Five years of London’s low emission zone: Effects on vehicle fleet composition and air quality
This paper uses registration and enforcement information to assess the impact of London’s low emission zone on vehicle registrations, usage and air pollution. The zone was implemented in a staged process in 2008 to reduce the emissions of air pollutants of direct harm to human health. The zone targeted the worst polluters, specifically heavy diesel vehicles, buses and coaches by imposing minimum emissions standards on vehicles operating in an area covering most of Greater London. Several years on it remains unclear how successful the zone has been in meeting its stated objectives and what improvements in pollution levels can be attributed to the low emission zone. Results presented in this paper suggest the rate of fleet turnover for affected vehicle classes in London increased substantially when the zone was first introduced before returning to the national average in subsequent years. Early evidence for light commercial vehicles, which became subject to the scheme in early 2012, shows a similar effect is likely. Despite an overall growth in freight vehicles operating in London, the number of pre-Euro III vehicles has dropped and this has been coupled with a switch from rigid vehicles to light commercial vehicles and articulated vehicles. Ambient air quality measurements show concentrations of particulate matter within the low emission zone have dropped by 2.46–3.07% compared to just over 1% for areas just outside the zone. However, no discernible differences are found for NOX concentrations.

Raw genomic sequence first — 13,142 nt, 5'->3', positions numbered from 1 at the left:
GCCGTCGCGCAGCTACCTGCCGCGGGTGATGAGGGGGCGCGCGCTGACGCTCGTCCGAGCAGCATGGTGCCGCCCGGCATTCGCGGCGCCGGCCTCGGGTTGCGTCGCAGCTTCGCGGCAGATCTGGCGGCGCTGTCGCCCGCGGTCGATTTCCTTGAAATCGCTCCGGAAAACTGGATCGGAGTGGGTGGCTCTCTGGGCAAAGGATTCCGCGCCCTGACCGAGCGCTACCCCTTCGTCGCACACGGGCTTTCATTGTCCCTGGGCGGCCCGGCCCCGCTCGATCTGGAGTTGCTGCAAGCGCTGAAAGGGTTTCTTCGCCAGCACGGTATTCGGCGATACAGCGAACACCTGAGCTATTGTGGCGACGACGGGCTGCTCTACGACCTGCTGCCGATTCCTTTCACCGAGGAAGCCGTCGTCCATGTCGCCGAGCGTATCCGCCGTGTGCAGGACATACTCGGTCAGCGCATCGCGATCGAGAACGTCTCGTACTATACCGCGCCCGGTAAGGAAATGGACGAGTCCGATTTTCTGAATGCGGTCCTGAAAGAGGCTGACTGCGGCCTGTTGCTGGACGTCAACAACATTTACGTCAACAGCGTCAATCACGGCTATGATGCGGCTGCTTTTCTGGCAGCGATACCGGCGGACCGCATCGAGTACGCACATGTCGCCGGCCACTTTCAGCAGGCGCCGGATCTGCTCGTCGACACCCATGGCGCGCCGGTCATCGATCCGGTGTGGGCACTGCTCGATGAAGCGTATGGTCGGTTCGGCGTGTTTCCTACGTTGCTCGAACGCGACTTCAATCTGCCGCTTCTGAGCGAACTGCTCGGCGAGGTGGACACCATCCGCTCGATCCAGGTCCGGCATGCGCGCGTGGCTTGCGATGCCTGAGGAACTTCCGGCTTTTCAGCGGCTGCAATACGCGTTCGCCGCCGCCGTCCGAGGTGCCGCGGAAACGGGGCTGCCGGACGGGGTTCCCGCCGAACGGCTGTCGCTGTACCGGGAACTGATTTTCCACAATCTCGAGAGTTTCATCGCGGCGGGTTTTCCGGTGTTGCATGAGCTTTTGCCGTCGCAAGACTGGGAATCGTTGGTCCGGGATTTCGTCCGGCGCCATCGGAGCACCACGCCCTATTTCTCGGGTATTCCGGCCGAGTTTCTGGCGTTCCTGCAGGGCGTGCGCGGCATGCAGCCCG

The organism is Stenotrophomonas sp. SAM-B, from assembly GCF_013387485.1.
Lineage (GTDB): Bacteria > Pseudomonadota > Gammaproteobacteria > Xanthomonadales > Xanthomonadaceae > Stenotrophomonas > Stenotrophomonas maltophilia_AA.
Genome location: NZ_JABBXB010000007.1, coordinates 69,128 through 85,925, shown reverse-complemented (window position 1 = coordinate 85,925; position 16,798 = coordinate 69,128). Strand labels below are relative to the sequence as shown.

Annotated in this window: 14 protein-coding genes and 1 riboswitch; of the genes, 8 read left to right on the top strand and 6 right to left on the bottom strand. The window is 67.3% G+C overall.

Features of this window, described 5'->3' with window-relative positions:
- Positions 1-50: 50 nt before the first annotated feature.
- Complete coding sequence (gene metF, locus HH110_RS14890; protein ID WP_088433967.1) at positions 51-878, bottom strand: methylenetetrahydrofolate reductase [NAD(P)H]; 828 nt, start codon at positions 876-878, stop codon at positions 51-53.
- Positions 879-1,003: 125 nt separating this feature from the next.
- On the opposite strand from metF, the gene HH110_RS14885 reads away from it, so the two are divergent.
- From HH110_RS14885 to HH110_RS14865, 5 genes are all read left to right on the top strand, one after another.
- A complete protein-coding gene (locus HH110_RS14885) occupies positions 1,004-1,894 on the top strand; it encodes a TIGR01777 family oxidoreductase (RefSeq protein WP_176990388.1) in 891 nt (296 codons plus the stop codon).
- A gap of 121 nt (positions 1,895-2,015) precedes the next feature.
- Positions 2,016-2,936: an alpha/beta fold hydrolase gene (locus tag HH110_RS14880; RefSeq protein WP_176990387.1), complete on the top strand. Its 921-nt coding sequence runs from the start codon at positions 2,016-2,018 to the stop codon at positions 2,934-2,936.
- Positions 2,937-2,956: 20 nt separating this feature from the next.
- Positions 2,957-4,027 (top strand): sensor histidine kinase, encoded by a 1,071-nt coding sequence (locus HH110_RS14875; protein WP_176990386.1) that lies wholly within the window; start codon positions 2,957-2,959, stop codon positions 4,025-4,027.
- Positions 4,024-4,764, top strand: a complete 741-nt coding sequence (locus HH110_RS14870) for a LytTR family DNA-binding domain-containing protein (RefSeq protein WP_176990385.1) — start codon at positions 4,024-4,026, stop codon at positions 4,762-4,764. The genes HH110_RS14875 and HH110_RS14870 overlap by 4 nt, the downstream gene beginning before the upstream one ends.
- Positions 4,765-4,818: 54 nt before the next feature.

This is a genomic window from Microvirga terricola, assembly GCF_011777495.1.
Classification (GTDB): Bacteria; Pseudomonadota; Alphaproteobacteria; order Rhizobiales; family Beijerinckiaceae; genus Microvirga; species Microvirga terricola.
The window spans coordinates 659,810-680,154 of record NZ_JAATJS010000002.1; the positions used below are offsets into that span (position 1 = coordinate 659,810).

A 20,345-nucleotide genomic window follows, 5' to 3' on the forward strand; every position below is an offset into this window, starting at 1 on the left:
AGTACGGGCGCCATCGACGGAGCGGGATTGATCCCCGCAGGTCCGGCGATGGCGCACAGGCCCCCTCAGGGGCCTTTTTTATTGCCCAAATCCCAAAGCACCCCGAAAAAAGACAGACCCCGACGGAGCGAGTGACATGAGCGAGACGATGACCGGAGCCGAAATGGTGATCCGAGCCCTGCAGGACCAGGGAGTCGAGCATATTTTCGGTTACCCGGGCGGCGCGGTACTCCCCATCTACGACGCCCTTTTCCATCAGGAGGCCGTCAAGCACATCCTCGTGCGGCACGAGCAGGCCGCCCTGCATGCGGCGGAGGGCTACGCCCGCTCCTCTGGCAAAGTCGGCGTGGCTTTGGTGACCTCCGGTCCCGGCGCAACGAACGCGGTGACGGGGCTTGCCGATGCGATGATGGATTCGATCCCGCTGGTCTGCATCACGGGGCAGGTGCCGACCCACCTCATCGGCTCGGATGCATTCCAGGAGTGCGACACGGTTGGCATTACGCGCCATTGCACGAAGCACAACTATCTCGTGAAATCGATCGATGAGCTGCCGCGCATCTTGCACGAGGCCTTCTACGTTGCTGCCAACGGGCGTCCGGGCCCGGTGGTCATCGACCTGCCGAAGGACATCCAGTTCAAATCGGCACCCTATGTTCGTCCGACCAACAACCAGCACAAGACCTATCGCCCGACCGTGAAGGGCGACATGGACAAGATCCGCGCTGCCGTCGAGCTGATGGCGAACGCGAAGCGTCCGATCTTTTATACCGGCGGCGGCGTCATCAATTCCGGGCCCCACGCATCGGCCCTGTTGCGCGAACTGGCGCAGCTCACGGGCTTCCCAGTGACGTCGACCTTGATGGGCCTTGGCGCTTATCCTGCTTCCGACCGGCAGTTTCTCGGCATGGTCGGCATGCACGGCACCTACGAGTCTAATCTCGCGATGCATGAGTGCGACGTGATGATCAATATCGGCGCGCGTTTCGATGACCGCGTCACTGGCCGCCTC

Ellison, Richard B. Greaves, Stephen P. Hensher, David A.
Transportation Research Part D: Transport and Environment, 2013
Low emission zone, Environmental policy , Air quality, Emission standards